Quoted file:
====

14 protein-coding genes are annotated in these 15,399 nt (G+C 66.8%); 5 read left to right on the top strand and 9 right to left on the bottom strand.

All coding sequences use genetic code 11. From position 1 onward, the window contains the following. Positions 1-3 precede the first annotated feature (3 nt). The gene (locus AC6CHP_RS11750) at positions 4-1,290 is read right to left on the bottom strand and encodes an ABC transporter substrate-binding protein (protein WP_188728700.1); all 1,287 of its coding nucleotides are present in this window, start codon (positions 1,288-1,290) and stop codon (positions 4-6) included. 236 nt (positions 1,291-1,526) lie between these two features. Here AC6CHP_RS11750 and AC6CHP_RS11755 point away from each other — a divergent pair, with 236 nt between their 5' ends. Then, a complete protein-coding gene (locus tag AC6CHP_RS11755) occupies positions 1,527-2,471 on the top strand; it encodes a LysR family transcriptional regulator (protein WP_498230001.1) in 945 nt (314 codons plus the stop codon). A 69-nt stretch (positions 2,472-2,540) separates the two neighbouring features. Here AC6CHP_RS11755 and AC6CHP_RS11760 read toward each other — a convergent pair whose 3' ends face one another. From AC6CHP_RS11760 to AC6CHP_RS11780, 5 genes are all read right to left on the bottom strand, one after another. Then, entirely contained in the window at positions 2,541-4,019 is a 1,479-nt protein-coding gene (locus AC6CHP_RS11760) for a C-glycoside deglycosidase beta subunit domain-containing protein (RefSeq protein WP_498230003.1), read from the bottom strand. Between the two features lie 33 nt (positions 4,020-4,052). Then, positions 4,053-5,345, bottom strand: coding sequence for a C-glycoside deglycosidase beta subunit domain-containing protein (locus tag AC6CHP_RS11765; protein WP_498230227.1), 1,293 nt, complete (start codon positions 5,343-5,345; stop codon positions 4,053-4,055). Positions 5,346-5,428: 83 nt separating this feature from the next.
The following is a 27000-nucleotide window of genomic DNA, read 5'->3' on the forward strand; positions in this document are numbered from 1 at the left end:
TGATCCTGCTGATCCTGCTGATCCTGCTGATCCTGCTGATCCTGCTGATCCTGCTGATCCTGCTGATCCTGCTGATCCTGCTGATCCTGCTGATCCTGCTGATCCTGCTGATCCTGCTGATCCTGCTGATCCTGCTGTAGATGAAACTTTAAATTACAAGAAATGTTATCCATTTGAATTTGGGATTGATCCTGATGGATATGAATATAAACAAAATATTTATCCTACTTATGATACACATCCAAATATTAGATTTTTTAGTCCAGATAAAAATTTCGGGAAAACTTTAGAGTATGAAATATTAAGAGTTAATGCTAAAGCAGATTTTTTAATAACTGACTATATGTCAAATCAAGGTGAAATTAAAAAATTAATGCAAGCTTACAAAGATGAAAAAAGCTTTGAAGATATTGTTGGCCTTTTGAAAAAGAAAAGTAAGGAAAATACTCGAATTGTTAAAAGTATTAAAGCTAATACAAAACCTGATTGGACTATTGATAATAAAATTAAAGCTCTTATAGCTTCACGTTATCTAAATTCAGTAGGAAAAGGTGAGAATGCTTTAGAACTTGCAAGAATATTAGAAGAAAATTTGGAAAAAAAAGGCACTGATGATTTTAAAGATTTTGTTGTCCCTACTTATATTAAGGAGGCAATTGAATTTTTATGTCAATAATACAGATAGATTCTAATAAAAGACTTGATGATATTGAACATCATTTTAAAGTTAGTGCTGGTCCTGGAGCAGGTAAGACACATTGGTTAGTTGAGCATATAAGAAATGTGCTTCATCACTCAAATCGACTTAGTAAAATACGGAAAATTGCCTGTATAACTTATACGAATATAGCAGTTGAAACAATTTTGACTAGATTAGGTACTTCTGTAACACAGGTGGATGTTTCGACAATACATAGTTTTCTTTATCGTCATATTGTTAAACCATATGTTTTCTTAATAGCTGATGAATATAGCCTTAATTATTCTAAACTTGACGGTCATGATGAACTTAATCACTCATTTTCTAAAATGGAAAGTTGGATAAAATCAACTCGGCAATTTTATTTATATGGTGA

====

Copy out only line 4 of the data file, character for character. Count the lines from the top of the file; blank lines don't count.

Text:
TGATCCTGCTGATCCTGCTGATCCTGCTGATCCTGCTGATCCTGCTGATCCTGCTGATCCTGCTGATCCTGCTGATCCTGCTGATCCTGCTGATCCTGCTGATCCTGCTGATCCTGCTGATCCTGCTGATCCTGCTGTAGATGAAACTTTAAATTACAAGAAATGTTATCCATTTGAATTTGGGATTGATCCTGATGGATATGAATATAAACAAAATATTTATCCTACTTATGATACACATCCAAATATTAGATTTTTTAGTCCAGATAAAAATTTCGGGAAAACTTTAGAGTATGAAATATTAAGAGTTAATGCTAAAGCAGATTTTTTAATAACTGACTATATGTCAAATCAAGGTGAAATTAAAAAATTAATGCAAGCTTACAAAGATGAAAAAAGCTTTGAAGATATTGTTGGCCTTTTGAAAAAGAAAAGTAAGGAAAATACTCGAATTGTTAAAAGTATTAAAGCTAATACAAAACCTGATTGGACTATTGATAATAAAATTAAAGCTCTTATAGCTTCACGTTATCTAAATTCAGTAGGAAAAGGTGAGAATGCTTTAGAACTTGCAAGAATATTAGAAGAAAATTTGGAAAAAAAAGGCACTGATGATTTTAAAGATTTTGTTGTCCCTACTTATATTAAGGAGGCAATTGAATTTTTATGTCAATAATACAGATAGATTCTAATAAAAGACTTGATGATATTGAACATCATTTTAAAGTTAGTGCTGGTCCTGGAGCAGGTAAGACACATTGGTTAGTTGAGCATATAAGAAATGTGCTTCATCACTCAAATCGACTTAGTAAAATACGGAAAATTGCCTGTATAACTTATACGAATATAGCAGTTGAAACAATTTTGACTAGATTAGGTACTTCTGTAACACAGGTGGATGTTTCGACAATACATAGTTTTCTTTATCGTCATATTGTTAAACCATATGTTTTCTTAATAGCTGATGAATATAGCCTTAATTATTCTAAACTTGACGGTCATGATGAACTTAATCACTCATTTTCTAAAATGGAAAGTTGGATAAAATCAACTCGGCAATTTTATTTATATGGTGA